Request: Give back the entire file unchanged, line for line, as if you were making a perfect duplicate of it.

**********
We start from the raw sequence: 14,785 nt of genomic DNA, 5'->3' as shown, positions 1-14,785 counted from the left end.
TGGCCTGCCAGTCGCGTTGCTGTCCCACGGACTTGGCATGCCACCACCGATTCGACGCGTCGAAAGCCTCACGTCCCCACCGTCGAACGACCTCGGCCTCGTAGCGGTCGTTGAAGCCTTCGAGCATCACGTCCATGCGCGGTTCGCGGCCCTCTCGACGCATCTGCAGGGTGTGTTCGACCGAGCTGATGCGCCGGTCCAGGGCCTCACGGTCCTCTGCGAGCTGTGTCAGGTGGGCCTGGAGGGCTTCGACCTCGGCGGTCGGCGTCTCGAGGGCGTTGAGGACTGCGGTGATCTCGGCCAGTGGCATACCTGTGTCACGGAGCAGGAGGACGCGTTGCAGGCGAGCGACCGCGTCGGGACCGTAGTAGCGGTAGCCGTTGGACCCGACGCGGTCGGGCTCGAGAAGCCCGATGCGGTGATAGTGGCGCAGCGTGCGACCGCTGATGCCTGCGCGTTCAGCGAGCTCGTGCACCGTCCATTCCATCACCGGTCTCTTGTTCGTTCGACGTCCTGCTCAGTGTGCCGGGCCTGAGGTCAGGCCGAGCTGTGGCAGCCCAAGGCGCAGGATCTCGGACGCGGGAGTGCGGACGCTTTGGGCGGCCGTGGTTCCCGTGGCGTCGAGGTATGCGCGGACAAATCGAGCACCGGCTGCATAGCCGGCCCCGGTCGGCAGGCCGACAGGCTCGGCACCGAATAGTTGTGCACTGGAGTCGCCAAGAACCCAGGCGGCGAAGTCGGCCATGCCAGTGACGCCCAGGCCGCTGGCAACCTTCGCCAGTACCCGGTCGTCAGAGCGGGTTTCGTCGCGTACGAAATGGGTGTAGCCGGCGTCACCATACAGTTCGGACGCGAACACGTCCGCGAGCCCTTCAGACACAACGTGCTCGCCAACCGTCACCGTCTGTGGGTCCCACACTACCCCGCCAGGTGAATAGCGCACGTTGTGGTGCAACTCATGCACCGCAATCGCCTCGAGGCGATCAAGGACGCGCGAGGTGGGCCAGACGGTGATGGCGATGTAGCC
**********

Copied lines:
We start from the raw sequence: 14,785 nt of genomic DNA, 5'->3' as shown, positions 1-14,785 counted from the left end.
TGGCCTGCCAGTCGCGTTGCTGTCCCACGGACTTGGCATGCCACCACCGATTCGACGCGTCGAAAGCCTCACGTCCCCACCGTCGAACGACCTCGGCCTCGTAGCGGTCGTTGAAGCCTTCGAGCATCACGTCCATGCGCGGTTCGCGGCCCTCTCGACGCATCTGCAGGGTGTGTTCGACCGAGCTGATGCGCCGGTCCAGGGCCTCACGGTCCTCTGCGAGCTGTGTCAGGTGGGCCTGGAGGGCTTCGACCTCGGCGGTCGGCGTCTCGAGGGCGTTGAGGACTGCGGTGATCTCGGCCAGTGGCATACCTGTGTCACGGAGCAGGAGGACGCGTTGCAGGCGAGCGACCGCGTCGGGACCGTAGTAGCGGTAGCCGTTGGACCCGACGCGGTCGGGCTCGAGAAGCCCGATGCGGTGATAGTGGCGCAGCGTGCGACCGCTGATGCCTGCGCGTTCAGCGAGCTCGTGCACCGTCCATTCCATCACCGGTCTCTTGTTCGTTCGACGTCCTGCTCAGTGTGCCGGGCCTGAGGTCAGGCCGAGCTGTGGCAGCCCAAGGCGCAGGATCTCGGACGCGGGAGTGCGGACGCTTTGGGCGGCCGTGGTTCCCGTGGCGTCGAGGTATGCGCGGACAAATCGAGCACCGGCTGCATAGCCGGCCCCGGTCGGCAGGCCGACAGGCTCGGCACCGAATAGTTGTGCACTGGAGTCGCCAAGAACCCAGGCGGCGAAGTCGGCCATGCCAGTGACGCCCAGGCCGCTGGCAACCTTCGCCAGTACCCGGTCGTCAGAGCGGGTTTCGTCGCGTACGAAATGGGTGTAGCCGGCGTCACCATACAGTTCGGACGCGAACACGTCCGCGAGCCCTTCAGACACAACGTGCTCGCCAACCGTCACCGTCTGTGGGTCCCACACTACCCCGCCAGGTGAATAGCGCACGTTGTGGTGCAACTCATGCACCGCAATCGCCTCGAGGCGATCAAGGACGCGCGAGGTGGGCCAGACGGTGATGGCGATGTAGCC